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Youth Football Ups Odds of Brain Problems in Adulthood

Posted 19 Sep 2017 by Drugs.com

TUESDAY, Sept. 19, 2017 – Kids who start playing tackle football before age 12 have a higher risk of mental and behavioral problems in adulthood than their counterparts who began playing at older ages, a new study suggests. Researchers say playing tackle football at a younger age boosted the odds of later problems with behavioral control, apathy, thinking and decision-making by twofold compared to other players. They also said the risk of clinical depression rose by threefold in these players compared to their counterparts who started playing at older ages. "These findings were independent of the total number of seasons the participants played football or at what level they played, such as high school, college or professional," said study lead author Michael Alosco, a post-graduate fellow at Boston University's Chronic Traumatic Encephalopathy (CTE) Center. However, these findings ... Read more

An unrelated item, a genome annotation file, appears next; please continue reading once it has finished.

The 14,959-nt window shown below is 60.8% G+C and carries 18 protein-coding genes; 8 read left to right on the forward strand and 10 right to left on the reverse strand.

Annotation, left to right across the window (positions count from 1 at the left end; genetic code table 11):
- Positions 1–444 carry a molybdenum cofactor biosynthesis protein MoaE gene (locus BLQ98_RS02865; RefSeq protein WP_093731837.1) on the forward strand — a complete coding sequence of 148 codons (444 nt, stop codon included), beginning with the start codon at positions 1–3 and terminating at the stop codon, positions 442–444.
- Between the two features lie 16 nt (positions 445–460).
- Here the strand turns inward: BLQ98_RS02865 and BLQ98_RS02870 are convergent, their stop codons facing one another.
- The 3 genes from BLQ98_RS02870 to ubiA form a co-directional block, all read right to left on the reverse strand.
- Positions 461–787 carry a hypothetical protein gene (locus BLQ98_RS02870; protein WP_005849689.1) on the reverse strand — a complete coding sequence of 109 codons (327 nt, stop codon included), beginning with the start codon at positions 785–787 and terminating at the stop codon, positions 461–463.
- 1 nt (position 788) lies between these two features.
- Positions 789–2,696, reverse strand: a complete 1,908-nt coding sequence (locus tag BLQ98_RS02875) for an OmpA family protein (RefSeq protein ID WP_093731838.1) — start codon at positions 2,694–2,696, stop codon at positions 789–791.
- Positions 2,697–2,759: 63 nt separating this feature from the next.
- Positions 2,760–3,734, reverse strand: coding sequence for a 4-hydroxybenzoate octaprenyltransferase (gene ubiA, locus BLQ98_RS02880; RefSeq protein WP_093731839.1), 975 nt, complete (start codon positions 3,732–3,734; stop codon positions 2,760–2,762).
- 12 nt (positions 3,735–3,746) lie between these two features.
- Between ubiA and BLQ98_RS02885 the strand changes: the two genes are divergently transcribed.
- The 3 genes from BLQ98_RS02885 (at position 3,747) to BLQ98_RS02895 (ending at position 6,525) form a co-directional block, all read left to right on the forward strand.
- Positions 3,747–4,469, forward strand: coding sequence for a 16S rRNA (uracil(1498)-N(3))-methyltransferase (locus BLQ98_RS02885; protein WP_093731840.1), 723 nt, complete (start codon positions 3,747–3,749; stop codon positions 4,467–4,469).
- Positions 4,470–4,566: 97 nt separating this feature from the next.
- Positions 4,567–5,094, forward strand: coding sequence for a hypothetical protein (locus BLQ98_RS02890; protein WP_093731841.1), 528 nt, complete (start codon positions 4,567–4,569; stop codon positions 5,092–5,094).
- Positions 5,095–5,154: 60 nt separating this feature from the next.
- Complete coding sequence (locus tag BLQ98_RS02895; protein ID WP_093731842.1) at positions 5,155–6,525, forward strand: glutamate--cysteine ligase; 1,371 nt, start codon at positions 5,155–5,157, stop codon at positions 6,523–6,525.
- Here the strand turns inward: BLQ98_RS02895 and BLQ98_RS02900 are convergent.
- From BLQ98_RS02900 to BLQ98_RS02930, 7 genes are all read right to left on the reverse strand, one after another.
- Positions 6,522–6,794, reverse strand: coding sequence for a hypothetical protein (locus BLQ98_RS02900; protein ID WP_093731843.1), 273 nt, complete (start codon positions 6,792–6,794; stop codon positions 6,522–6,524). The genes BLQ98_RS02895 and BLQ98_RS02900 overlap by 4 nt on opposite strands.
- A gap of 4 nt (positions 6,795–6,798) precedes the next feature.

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Health Tip: Identify Symptoms of a Concussion

Posted 28 Aug 2017 by Drugs.com

-- A concussion is a brain injury resulting from an abrupt hit to the head. It causes the head and brain to move back and forth quickly, resulting in a chemical change in the brain. It may be difficult to determine if someone has suffered a concussion. The U.S. National Library of Medicine says key symptoms of concussion include: Convulsions or seizures Drowsiness or inability to wake up A headache that gets worse and does not go away Weakness, numbness or decreased coordination Repeated vomiting or nausea Confusion Slurred speech Loss of consciousness Read more

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Bicyclist Deaths Rise in U.S., Men Are Likely Victims

Posted 24 Aug 2017 by Drugs.com